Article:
Then there is the question of whether or not governments should be able to control, restrict or lock down the internet. I for one would oppose that simply on the grounds that no government can be trusted to do that and certainly no bureaucrat should be trusted to do so even if one could be found who is competent to do it.
To some extent this is emerging on television as well. Watching some 'interviews' and 'discussion panels' has become an exercise in annoyance and - for me - anger management. Some interviewers are so transparently pushing a particular view or ideology that it is disgraceful that we actually have to pay a licence fee to watch it. The tactics are simple; never listen to the answer, interupt as soon as a point counter to yours is being made, accuse the interviewee of untruth or obfuscation, and drag them off into trivia and minutiae so that the message is lost in the noise. The hosility is so obvious in some debates that one wonders why the 'target' even bothers to try to debate. The list of these so-called 'debates' is endless, just look at any 'discussion' on politics, religion, morality. Everything is polarised and the name of the game is to be as rude as possible, as negative as possible about the opposing view, and to back your argument with as little truth or fact as possible.
To my way of thinking the real problem here lies in the loss of courtesy and respect for one another. The more we are told we have to 'respect' this or that minority, the less respect seems to result for anyone. Post modern thinking seems to run along the lines now of 'win at any price' and this means that in everything the biggest bully wins. That is not a healthy society.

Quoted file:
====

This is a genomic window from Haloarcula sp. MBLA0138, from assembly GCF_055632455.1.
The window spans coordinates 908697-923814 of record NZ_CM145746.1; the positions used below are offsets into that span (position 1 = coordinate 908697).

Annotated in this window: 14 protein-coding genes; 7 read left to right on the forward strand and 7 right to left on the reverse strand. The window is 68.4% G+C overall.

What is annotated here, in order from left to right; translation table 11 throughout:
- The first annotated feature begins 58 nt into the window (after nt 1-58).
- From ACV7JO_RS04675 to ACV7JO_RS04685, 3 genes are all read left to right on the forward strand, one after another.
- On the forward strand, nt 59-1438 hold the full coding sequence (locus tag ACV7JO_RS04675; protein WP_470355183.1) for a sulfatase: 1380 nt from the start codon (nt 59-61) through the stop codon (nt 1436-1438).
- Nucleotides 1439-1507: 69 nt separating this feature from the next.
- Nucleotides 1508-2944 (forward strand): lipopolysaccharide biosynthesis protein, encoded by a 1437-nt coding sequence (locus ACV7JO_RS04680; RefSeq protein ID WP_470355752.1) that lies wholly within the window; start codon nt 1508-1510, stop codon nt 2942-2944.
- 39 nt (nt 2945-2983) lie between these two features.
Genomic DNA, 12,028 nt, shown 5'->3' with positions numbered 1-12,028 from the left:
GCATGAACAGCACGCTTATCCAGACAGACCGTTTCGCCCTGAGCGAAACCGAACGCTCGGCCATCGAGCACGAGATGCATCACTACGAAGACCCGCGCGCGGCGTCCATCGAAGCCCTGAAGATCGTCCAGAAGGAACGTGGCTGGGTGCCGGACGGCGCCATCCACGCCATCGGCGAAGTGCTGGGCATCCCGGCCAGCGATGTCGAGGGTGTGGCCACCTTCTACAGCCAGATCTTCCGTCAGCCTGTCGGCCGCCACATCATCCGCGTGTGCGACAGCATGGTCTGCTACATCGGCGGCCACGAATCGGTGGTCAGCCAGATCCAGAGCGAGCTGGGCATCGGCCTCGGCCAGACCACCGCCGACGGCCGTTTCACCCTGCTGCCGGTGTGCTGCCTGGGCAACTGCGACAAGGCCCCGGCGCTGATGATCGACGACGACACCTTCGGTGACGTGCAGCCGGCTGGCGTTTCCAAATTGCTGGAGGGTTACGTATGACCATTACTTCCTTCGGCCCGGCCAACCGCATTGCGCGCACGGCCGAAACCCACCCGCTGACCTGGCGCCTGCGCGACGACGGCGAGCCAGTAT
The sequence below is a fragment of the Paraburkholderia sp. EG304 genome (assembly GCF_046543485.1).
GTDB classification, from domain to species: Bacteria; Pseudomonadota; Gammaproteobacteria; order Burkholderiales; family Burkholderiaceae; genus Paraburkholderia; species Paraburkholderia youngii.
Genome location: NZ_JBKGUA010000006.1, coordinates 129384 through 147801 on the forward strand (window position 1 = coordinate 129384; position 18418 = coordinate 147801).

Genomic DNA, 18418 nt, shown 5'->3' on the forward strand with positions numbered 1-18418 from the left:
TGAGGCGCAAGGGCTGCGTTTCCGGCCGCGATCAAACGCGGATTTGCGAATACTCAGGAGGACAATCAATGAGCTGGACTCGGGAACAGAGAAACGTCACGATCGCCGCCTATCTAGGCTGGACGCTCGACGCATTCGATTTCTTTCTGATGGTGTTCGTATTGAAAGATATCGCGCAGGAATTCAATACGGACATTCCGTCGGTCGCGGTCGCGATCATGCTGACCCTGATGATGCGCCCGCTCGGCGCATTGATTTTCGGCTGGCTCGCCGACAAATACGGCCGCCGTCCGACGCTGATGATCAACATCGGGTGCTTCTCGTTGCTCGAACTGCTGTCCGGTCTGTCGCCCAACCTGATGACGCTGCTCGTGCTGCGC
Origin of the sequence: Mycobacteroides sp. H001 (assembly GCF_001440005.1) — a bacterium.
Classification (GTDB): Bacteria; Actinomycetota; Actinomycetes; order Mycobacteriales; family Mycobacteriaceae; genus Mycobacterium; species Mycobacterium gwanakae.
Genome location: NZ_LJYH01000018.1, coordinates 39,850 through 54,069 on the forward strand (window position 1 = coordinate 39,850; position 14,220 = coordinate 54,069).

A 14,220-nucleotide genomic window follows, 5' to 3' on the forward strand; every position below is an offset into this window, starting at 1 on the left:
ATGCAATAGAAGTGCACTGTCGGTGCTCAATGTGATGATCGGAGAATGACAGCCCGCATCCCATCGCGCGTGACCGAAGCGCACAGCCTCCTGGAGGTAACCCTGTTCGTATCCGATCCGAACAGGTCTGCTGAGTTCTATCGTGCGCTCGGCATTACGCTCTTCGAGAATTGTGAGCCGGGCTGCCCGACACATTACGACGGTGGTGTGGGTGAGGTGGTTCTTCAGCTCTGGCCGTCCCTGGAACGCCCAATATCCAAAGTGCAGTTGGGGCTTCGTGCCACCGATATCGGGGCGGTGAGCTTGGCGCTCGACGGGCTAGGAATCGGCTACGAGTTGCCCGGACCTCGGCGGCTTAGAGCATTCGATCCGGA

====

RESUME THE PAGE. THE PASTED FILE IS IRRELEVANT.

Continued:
We live in an age where access to information has never been easier or as wide. Yet, from the comments one regularly sees on news posts, on FaceBook and in various online forums, many of those who go down the 'troll' and 'flamer' approach are ill-informed and have no wish to be informed. Their philosophy is often best described as "don't confuse me with facts, my mind is made up." As VC said yesterday, the internet is, by and large, a very good thing, but it is also the vehicle for vast amounts of misinformation, propaganda and cyber bullying. Regulation is unlikely to change that, but teaching people to look more carefully at their sources, to be more discerning and to show some respect for others, may. We need to get away from the "deconstructionist" mindset and return to a realisation that 'debate' means giving equal weight to all sides of an argument. I won't hold my breath though, it will require a complete change in social attitudes to strip out the taught 'deconstructionism, moral relativism and win at all costs' form of debate.
In the meantime I will adopt the same approach as other bloggers with a higher profile than mine. I will continue to express my views here and permit those who post to do so as well. We will not 'feed the trolls' by responding to them and any troll or flamer who posts here can expect to not see his/her comment appear.http://wattsupwiththat.com/2013/01/18/reader-poll-should-i-sue-the-pants-off-greg-laden/
Week in review – science and policy research
38 minutes ago